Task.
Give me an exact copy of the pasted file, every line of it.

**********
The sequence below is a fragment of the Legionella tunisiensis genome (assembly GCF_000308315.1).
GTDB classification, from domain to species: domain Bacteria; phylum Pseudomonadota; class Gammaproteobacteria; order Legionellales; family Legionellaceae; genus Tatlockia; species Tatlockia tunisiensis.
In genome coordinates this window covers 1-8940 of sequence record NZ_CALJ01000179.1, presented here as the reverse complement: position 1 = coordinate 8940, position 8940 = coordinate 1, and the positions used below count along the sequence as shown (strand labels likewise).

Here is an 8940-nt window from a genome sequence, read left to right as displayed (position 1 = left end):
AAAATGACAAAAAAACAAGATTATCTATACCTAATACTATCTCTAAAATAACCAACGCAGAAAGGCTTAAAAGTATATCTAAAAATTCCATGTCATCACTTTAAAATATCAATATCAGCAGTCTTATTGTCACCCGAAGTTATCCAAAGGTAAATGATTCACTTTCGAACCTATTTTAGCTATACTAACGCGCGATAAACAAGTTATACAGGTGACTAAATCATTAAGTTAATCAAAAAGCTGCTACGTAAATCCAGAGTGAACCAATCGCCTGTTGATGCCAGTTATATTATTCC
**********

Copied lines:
The sequence below is a fragment of the Legionella tunisiensis genome (assembly GCF_000308315.1).
GTDB classification, from domain to species: domain Bacteria; phylum Pseudomonadota; class Gammaproteobacteria; order Legionellales; family Legionellaceae; genus Tatlockia; species Tatlockia tunisiensis.
In genome coordinates this window covers 1-8940 of sequence record NZ_CALJ01000179.1, presented here as the reverse complement: position 1 = coordinate 8940, position 8940 = coordinate 1, and the positions used below count along the sequence as shown (strand labels likewise).

Here is an 8940-nt window from a genome sequence, read left to right as displayed (position 1 = left end):
AAAATGACAAAAAAACAAGATTATCTATACCTAATACTATCTCTAAAATAACCAACGCAGAAAGGCTTAAAAGTATATCTAAAAATTCCATGTCATCACTTTAAAATATCAATATCAGCAGTCTTATTGTCACCCGAAGTTATCCAAAGGTAAATGATTCACTTTCGAACCTATTTTAGCTATACTAACGCGCGATAAACAAGTTATACAGGTGACTAAATCATTAAGTTAATCAAAAAGCTGCTACGTAAATCCAGAGTGAACCAATCGCCTGTTGATGCCAGTTATATTATTCC